How does one take back words that were said in haste? In Sophacles' Oedipus Rex, Oedipus longed to retract the curse that he brought upon himself but what he did could not be undone. Oedipus' pride blinded him to himself and everything around him. He had eyes that could see physically but could not recognize any faults within himself. Ironically, a blind man was able to perceive the truth and even then Oedipus did not believe. Sophacles' Oedipus Rex is the epiphany of dramatic irony.
Oedipus is a proud man. He thinks of himself as the savior of Thebes. Oedipus tells the people of Thebes, "I am the land's avenger by all rights/ and Apollo's champion too. (154-155). What rights is he talking about? He may be the king of Thebes and he may have solved the riddle of the Sphinx but no one proclaimed him as Apollo's champion. Oedipus makes the same mistakes over and over again. Instead of receiving Creon's news from Apollo's prophet privately, Oedipus had to have it proclaimed in public. Once Creon had returned with the news he suggested they both go inside. Creon had said, "I'm ready now, or we might go inside" (104). Even though Creon had no idea what was underfoot, he recognized the potentially perilous situation the news could cause. Oedipus would have none of it, he told Creon to, "Speak out, speak to us all" (104). Oedipus could not pass up that chance to make himself look superior in front of the public. His enormous ego blinded him.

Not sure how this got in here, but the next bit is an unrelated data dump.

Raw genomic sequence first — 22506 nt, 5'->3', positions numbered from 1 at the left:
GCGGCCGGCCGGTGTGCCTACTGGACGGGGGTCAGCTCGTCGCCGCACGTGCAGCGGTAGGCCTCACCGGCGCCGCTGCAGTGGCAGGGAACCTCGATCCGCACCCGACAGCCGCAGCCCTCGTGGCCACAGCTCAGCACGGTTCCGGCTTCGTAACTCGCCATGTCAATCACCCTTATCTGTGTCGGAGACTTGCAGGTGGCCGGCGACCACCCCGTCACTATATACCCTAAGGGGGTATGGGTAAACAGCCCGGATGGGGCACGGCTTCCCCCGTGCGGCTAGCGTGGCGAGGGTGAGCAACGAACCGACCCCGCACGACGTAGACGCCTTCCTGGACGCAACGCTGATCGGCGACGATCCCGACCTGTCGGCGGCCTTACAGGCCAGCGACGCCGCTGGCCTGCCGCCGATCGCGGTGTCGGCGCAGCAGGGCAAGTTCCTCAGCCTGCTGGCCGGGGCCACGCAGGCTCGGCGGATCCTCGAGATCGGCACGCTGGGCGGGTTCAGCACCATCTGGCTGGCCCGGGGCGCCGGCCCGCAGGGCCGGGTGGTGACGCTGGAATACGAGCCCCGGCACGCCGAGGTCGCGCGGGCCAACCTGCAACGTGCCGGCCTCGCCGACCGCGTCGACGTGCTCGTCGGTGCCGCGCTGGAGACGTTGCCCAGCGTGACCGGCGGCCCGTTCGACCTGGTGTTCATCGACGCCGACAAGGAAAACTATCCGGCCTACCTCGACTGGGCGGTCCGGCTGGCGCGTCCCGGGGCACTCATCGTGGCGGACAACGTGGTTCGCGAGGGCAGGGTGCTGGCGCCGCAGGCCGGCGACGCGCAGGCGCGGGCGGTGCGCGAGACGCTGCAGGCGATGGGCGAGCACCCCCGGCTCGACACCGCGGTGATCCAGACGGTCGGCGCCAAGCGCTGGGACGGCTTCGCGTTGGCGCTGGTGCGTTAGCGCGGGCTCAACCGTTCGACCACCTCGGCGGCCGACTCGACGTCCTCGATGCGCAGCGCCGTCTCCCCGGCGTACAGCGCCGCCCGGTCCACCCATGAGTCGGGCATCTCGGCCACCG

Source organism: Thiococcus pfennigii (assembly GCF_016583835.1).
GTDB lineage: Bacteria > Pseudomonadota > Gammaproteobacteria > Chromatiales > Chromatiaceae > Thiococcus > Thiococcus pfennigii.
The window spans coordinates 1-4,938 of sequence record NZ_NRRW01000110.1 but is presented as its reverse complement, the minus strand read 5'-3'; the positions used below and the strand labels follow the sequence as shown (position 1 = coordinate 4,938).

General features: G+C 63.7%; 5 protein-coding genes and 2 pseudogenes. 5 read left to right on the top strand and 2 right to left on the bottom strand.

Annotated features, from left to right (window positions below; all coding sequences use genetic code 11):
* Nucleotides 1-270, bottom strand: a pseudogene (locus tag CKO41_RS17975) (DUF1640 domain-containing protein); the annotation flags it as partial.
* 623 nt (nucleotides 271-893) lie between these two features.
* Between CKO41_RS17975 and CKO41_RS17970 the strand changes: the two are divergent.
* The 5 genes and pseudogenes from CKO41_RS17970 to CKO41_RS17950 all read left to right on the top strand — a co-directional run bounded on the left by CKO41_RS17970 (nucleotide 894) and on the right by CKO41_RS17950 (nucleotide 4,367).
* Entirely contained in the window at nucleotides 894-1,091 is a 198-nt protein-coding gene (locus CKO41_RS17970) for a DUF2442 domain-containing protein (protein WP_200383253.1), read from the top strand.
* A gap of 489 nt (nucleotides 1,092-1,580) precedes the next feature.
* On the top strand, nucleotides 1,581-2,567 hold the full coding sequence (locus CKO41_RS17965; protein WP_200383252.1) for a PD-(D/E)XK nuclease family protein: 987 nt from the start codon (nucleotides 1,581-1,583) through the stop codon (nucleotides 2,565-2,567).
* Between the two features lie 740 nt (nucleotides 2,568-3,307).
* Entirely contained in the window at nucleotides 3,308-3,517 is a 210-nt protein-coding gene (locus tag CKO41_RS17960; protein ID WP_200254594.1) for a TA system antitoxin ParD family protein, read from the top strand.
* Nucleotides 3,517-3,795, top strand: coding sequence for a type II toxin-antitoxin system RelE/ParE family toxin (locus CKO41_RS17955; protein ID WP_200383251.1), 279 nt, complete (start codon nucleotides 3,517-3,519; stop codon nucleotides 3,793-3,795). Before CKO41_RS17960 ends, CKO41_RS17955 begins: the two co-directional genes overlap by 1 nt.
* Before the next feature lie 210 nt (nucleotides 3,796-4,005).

Afterwards, when Tiresias the blind prophet arrived, Oedipus did not heed his warning either. Tiresias, though blind he was, could see the truth before anyone had the slightest clue. Tiresias also understood the danger of knowing such information and attempted not to disclose what he knew. When asked who the murderers of Laius were he ominously told Oedipus, "None of you knows and I will never reveal my dreadful secrets, not to say your own" (374). Once again the warning went unheeded. In fact Oedipus...
Cited: Sophacles. Oedipus the King. Literature and the Writing Process. Ed. Elizabeth McMahan, Susan X Day, and Robert Funk. 5th ed. Upper Saddle River: Prentice, 1999. (776-818)
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